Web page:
Since President Trump’s inauguration, trade war fears have dictated the markets. The market drops when Trump makes a new tariff threat, and rallies when Trump talks about getting closer to a trade deal. These trade conflicts have mostly remained between the U.S. and China, but other countries like Mexico, Japan and Canada have also entered the fray. Even the European Union has been subject of tariff threats.
Trump’s “one-year warning” for Mexico to stop illegal drug smuggling over the U.S.-Mexico border is the latest in a slew of trade-related headlines. According to Trump, if Mexico doesn’t comply, the United States will levy a 25% tariff on Mexican car imports.
In early April 2019, Trump tweeted a warning that “those serving Roquefort or Gouda may soon be subject to new tariffs,” according to Forbes. This essentially equates to potentially $11 billion of new tariffs against the European Union. Several days later, the EU returned with a retaliatory proposal equating to $22.6 billion in tariffs on various U.S. imports.
The bulls have been pinning their hopes on trade deals ‘coming soon’ for months, while the bears proclaim each new trade headline as the end of global growth as we know it. Each day gives more fuel to each side. With so much noise from the press and the White House, it’s best to look at hard numbers.
What Is Going On?
Since U.S. President Donald Trump’s inauguration, he has been agitating global superpowers, mainly China on global trade practices. It was a key part of his election campaign, and he began taking action in August 2017 with an investigation into China’s intellectual property policies.
Since then, it’s been said that we’re in a “trade war,” with both nations levying tariffs upon each other.
In total, the U.S. imposed $250 billion worth of tariffs on goods from basic materials like aluminum to consumer goods like food and tobacco products. You can read the full list here. Overall, China imposed $110 billion worth of tariffs on goods from automobiles to soybeans, a commodity mostly produced in Republican states.
Trade War’s Effect On The U.S. Economy
When talking about trade wars, most pundits focus on the effects being felt domestically. Let’s take a look at a few indicators to gauge the effects of the trade conflicts so far.
Purchasing Managers Index (PMI)
The PMI measures the economic activity in the manufacturing sector, and is considered a reliable leading indicator for the performance of the US economy. The data is collected through surveys of purchasing managers in key manufacturing industries.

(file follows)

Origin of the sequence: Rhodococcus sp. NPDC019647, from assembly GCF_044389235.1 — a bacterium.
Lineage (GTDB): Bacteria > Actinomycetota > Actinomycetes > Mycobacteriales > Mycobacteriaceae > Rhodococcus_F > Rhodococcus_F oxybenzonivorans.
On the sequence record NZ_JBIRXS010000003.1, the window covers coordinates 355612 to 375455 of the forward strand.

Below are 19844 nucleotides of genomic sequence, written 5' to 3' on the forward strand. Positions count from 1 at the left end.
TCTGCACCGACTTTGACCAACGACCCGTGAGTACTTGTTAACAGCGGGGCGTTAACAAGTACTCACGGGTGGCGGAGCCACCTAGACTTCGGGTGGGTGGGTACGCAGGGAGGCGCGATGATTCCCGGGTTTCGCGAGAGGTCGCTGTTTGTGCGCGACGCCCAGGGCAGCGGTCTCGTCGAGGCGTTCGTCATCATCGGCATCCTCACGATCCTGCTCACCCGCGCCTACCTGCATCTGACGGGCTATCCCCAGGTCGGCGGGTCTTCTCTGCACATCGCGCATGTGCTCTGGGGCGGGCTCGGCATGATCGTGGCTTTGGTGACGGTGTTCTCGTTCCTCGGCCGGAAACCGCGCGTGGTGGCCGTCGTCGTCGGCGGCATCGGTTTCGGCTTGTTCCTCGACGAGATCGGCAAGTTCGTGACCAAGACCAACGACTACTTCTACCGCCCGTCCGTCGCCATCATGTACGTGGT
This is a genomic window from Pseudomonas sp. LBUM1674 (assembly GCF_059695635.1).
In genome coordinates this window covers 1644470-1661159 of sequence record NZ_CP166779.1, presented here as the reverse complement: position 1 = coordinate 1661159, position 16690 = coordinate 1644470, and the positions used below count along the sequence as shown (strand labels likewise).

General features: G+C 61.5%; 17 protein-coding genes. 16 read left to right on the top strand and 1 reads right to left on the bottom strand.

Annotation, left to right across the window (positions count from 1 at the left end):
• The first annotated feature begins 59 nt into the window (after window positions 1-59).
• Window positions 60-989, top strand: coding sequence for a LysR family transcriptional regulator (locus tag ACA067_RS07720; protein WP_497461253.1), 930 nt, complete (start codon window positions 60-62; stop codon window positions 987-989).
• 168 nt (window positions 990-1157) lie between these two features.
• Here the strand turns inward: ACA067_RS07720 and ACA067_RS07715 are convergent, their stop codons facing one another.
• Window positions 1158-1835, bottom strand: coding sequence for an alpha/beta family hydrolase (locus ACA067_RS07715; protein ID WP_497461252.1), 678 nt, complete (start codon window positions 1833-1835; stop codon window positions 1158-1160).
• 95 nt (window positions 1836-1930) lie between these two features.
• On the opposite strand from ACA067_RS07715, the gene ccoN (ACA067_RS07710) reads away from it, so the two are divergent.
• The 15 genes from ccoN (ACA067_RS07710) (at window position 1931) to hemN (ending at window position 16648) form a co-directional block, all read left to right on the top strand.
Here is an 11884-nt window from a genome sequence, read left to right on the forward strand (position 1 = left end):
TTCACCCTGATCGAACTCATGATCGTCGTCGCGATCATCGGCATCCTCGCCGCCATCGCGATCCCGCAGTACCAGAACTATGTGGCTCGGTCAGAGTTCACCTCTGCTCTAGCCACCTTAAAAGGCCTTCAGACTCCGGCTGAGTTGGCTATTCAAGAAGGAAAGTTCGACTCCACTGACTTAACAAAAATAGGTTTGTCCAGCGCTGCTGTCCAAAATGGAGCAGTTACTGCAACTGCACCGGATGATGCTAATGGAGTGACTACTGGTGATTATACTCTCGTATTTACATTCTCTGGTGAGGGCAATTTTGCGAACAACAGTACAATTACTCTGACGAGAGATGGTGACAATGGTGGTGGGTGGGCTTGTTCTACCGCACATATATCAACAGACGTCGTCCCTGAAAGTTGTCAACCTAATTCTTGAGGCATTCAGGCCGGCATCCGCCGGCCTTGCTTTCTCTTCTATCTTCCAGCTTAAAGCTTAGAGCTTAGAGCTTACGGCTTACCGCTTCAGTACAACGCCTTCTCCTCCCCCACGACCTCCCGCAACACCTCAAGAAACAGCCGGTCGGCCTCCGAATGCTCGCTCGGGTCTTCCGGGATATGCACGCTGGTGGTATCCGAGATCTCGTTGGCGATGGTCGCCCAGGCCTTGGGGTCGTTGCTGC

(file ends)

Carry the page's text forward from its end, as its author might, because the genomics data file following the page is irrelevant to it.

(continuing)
Despite Trump’s ramping-up of the U.S.-China trade war in summer of 2018, and continued trade spats with other world powers, the U.S. economy has experienced 119 consistent months of growth.
However, the average manufacturing PMI during the first quarter 2019 was the lowest seen since the third quarter 2017. Furthermore, factory activity saw its slowest growth since June 2017, as output and new orders softened. Previously, the U.S.’s manufacturing PMI was in an overall uptrend, which saw strong growth between early 2016 and 2018. During this time, manufacturing PMI grew from around 51 to over 56.
Effect on Companies and Consumers
While both the PMI and the S&P 500 are showing positive signs, there are consequences that are not showing up in those indices. Namely, those consequences are hurting U.S. consumers and companies.
A study done by economists from Princeton, Columbia, and the Federal Reserve Bank of New York concluded that the tariffs imposed by Trump in 2017 cost consumers and companies about $3 billion a month in additional taxes, and companies another $1.4 billion in additional losses.
Trade War’s Effect on Global Economy
Global trade growth has declined as a result of the trade tensions, however, that hasn’t derailed the growth of global GDP, as we can see in the chart below.
While this can be a source of optimism, it might not tell the complete story. The folks at the World Economic Forum have modeled what the effects of a global trade war might look like. To summarize, their model projects that global GDP growth would be reduced by between 0.7% and 2.8% in 2019, and that Latin America’s growth would slow-down significantly as a result.
IHS Markit publishes a PMI index for China, which surveys purchasing managers in key industries. When looking at PMI, we can see that China’s manufacturing sector has been hit harder by tariffs than the United States, with China’s PMI slipping into contraction levels in January 2019. This Chinese manufacturing PMI hadn’t seen a contraction happen in 19 months.
Looking at the data, we can see that the term ‘trade war’ might be a bit alarmist at the moment. Both nations have taken their minor hits, but for the time being, a more accurate term would be a “trade skirmish,” in the words of Jamie Dimon.
With that said, uncertainty still looms over markets until a deal is struck with China and the “war of words” ceases with EU, Canada, Mexico, and others. Ultimately, the trade situation between China and the United States will continue to take center stage and focus, as there are further trade negotiation talks scheduled that will be widely watched.
The economy is not the stock market and the stock market is not the economy. While central banks continue to be extremely accommodative and helping the longest bull market in history continue to hobble along, lawmakers need to continue focusing on helping strengthening the underlying economy. Trade is a major component of a country’s Gross Domestic Product (GDP) and threatening a global trade war will only cost everyone dearly.
Article By: Patrick Crawley